DNG files are usually 16 bit files or more precisely 48 bit composites of R,G & B. So whilst your original may be 14 bit it is wrapped in a 16 bit container with greater headroom because there is no need for the jpeg which the camera displays on the LCD screen.
Okay, I get that part (that the DNG is up-converted to 16 bits per channel) but if that's the case, then why isn't the range of exposure-stop adjustments -8 to +8 (ie 16-bits of adjustment) instead of being -5 to +5??
I guess most photographers needing that degree of latitude would add a big stopper filter to the lens??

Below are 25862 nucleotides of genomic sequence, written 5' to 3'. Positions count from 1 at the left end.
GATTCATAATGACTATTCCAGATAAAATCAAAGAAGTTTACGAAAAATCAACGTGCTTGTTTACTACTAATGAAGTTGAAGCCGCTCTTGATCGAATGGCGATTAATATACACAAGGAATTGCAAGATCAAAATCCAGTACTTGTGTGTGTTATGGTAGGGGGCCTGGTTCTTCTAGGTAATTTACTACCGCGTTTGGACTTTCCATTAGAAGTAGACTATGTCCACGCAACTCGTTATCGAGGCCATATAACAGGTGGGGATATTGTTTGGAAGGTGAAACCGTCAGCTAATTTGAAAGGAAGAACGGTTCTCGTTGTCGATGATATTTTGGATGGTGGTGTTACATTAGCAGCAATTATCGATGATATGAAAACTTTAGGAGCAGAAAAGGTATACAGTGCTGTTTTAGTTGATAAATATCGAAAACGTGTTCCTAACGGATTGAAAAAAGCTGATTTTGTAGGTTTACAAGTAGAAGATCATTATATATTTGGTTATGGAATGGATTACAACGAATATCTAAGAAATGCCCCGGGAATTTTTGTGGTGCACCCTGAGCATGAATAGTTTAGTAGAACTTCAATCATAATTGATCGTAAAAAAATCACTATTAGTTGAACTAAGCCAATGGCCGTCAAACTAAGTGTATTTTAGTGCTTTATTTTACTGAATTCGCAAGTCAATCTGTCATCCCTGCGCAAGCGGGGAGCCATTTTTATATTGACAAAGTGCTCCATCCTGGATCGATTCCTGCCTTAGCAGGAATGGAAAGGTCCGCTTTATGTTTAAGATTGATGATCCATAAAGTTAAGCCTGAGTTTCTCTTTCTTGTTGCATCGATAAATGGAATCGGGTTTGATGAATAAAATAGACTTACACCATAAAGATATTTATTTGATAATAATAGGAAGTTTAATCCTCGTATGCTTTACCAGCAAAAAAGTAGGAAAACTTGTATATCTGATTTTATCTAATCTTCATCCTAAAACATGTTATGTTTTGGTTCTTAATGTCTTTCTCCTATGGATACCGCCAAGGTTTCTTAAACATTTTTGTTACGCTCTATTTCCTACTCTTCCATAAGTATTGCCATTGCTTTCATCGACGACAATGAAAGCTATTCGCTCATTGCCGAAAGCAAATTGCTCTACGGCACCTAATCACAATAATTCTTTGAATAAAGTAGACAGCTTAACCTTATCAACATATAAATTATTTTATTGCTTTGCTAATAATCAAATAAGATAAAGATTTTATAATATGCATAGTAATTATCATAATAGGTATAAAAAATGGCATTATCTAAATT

According to the Canon website (Canon U.S.A. : Support & Drivers : EOS 5D Mark II), my EOS 5D Mark II produces a 14-bit RAW file, yet when I bring it into LR5 (as a .dng), the exposure slider goes only from -5 to +5 (10 stops); why doesn't it go from -7 (or -8) to +7 (+8)?
Bit depth has nothing to do with dynamic range assuming that's what you're referring to with the +/- 'stops'.
There are very few true 16-bit capture devices that we can afford. Adobe considers anything higher than 8-bits per color to simply be referred to as "16-bit" even if they are not. It's pointless to show 12 vs. 14 bit and so on, the real factor is, do we have more than 8-bits per color to edit with?**
In fact, even Photoshop doesn't use 16-bit but rather 15+1 bit, has since day one, LR is probably the same, not that it matters.